The conspiracy doesn’t end with getting patients hooked on opioids. It continues throughout the addiction life cycle, with emergency response and treatment. As the opioid crisis grew, companies increased prices of lifesaving drugs like naloxone, which reverses an opioid overdose within minutes. A decade ago, a dose of naloxone cost $1, but in 2018 that same dose cost $150. Kaleo increased the price of its auto-injectable overdose-reversal drug Evzio from $575 to $4,100 between 2014 and 2017 which cost the federal government more than $142 million. (Kaleo paid $10.2 million to a consultant who recommended the new pricing.) Only after investigations in 2018 by a Senate subcommittee and 60 Minutes, did the company authorize an identical version of its automated naloxone injector for a $178.

The burgeoning industry of addiction treatment is haphazardly regulated and rapidly expanding. Online and television marketers prey on a vulnerable population, making promises without any data that accurately reflects results. Others engage in practices such as patient-brokering, in which large sums are paid for referrals. Some charge insurers exorbitant fees — for example, $4,000 per urine test taken two to three times per week until the patient dies.

This malignant ecosystem has thrived for 20 years.

Today, 46% of American adults have a family member or close friend who struggles with addiction. Millennials are dying at such high rates that it has driven life expectancy in the U.S. to decline for two years in a row, for the first time since the early 1960s, in large part due to the emergence of the synthetic opioid fentanyl, which is 50 times more potent than heroin. An estimated 20% of deaths among U.S. adults ages 25 to 34 are related to opioid use.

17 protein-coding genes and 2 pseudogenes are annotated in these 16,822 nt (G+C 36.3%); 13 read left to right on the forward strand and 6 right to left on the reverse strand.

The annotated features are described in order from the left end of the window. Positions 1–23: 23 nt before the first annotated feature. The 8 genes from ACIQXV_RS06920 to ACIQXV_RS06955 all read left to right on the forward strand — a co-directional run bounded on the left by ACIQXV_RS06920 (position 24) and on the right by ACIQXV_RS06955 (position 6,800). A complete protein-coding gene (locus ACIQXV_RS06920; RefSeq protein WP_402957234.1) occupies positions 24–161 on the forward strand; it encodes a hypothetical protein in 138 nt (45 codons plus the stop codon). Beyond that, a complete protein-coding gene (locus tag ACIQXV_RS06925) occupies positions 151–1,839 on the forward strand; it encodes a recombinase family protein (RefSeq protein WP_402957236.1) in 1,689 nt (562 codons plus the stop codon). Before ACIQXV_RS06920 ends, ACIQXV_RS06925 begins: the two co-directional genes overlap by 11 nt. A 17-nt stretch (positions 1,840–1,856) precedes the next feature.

While 2018 saw a 5% decline in drug overdose deaths, it was still the second-worst year of all time for drug overdose deaths. And deaths linked to synthetic opioids like fentanyl increased. The opioid crisis continues to metastasize across the country with no end in sight, but you wouldn’t know that listening to our elected officials.

Democratic presidential candidates generally ignored the issue in the 2019 debates. President Trump seems solely focused on law enforcement solutions and has dismissed the crisis saying, “We could solve the entire problem — I say 45 minutes…if the Democrats would agree to do certain basic, commonsense things with respect to our laws.”

But the president’s Council of Economic Advisers estimated that opioid crisis cost taxpayers $504 billion in 2015 alone. Researchers estimate the federal government lost $37.8 billion in tax revenue between 2000 and 2016 because of adverse effects on the labor market due to opioid misuse. The president’s commission on opioids recognized the urgent need for action in its 2017 report, recommending a multi-faceted solution with more funding for states, increased prevention, evidence based treatment, drug courts and criminal justice reforms, and better data sharing. The Comprehensive Addiction Resources Emergency (CARE) Act of 2019 does all of this, and more.

The CARE Act is a comprehensive plan to fix the opioid crisis over the next decade and provides states with funds needed to prevent and treat substance use disorder: $100 billion would be invested to build an addiction treatment infrastructure modeled on the approach to combat the HIV/AIDS epidemic. By comparison, the federal government spent $34 billion in FY2019 to combat AIDS. The plan addresses treatment, training for health professionals, monitoring and surveillance, prevention, and expanded access to naloxone.

We know how to fix this. We just need the political will to do it.

My family, like too many other American families, has been devastated by the opioid crisis. My sister Jenny died from prescription opioids in 2017. She was a 44-year-old college graduate and middle-class suburban mom in Buffalo, NY. Her gruesome death in a hospital bed with my parents on either side of her haunts me every day.

We are heartbroken. We are angry. We deserve — no, demand — that Congress and our president ensure adequate funding, accountability, and patient-centered solutions that fix this public health crisis.

Kelly O’Connor lives in Washington, D.C. Watch her TEDx Talk, My Introduction to Narcan.